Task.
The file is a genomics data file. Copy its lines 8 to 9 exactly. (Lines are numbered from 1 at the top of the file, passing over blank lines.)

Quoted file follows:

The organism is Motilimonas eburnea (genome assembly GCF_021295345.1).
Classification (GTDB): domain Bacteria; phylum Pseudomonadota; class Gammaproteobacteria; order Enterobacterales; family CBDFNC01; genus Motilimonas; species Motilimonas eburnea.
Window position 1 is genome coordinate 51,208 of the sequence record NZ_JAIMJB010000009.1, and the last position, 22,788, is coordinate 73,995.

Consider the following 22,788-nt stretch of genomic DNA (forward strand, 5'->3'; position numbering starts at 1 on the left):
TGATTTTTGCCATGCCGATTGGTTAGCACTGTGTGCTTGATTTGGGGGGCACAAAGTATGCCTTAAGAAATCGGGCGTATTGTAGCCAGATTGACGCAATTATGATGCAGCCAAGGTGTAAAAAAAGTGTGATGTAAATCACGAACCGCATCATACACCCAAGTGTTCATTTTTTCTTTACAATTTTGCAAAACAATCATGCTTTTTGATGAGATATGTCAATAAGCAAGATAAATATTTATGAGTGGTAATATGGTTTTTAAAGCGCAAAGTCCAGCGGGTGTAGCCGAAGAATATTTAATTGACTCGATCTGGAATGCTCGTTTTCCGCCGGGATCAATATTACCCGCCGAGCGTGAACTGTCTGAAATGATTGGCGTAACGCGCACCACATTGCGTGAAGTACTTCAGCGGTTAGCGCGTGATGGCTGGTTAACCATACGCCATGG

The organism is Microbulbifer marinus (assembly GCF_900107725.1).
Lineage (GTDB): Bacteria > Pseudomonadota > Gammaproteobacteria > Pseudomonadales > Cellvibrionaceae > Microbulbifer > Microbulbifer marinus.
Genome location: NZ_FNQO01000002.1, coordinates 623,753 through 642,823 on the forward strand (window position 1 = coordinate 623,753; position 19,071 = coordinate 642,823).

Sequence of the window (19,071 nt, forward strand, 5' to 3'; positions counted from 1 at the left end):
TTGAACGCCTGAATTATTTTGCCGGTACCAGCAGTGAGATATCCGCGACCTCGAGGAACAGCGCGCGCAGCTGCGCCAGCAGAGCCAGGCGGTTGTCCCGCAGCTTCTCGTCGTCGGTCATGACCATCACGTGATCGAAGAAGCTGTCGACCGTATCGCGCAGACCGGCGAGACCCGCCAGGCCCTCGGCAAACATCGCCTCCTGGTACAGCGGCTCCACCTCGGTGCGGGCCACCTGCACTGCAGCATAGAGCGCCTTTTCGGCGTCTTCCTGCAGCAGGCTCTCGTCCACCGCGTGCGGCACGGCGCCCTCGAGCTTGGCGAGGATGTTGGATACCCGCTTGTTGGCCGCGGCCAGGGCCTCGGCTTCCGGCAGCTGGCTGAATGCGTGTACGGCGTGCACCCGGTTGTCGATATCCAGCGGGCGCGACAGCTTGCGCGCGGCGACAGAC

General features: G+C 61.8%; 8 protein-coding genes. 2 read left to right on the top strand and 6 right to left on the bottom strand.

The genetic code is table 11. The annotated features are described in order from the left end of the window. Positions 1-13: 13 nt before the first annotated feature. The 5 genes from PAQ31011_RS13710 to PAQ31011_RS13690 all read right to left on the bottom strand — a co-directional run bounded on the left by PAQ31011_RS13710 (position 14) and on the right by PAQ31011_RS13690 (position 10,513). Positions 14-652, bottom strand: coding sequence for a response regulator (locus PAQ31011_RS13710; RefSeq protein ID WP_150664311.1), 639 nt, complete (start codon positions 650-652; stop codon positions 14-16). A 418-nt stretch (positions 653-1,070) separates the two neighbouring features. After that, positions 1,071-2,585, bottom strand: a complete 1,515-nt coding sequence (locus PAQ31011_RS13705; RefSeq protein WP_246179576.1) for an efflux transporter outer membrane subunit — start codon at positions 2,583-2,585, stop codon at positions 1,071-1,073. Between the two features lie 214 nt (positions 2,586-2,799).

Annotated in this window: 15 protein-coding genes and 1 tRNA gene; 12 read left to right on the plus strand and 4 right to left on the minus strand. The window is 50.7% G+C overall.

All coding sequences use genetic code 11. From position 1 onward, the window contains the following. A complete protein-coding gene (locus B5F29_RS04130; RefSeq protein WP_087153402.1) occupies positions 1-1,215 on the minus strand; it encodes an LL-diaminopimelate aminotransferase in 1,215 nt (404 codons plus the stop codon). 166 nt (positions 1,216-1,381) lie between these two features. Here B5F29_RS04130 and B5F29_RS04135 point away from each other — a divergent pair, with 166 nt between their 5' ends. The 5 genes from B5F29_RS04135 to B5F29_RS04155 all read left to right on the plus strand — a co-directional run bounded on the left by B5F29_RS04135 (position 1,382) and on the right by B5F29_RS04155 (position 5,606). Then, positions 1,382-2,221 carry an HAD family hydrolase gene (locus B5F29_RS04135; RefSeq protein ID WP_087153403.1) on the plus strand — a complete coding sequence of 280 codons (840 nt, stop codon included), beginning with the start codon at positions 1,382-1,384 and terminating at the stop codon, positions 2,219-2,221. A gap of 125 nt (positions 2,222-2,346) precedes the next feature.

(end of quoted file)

Genome location: NZ_FNQO01000002.1, coordinates 623,753 through 642,823 on the forward strand (window position 1 = coordinate 623,753; position 19,071 = coordinate 642,823).

Sequence of the window (19,071 nt, forward strand, 5' to 3'; positions counted from 1 at the left end):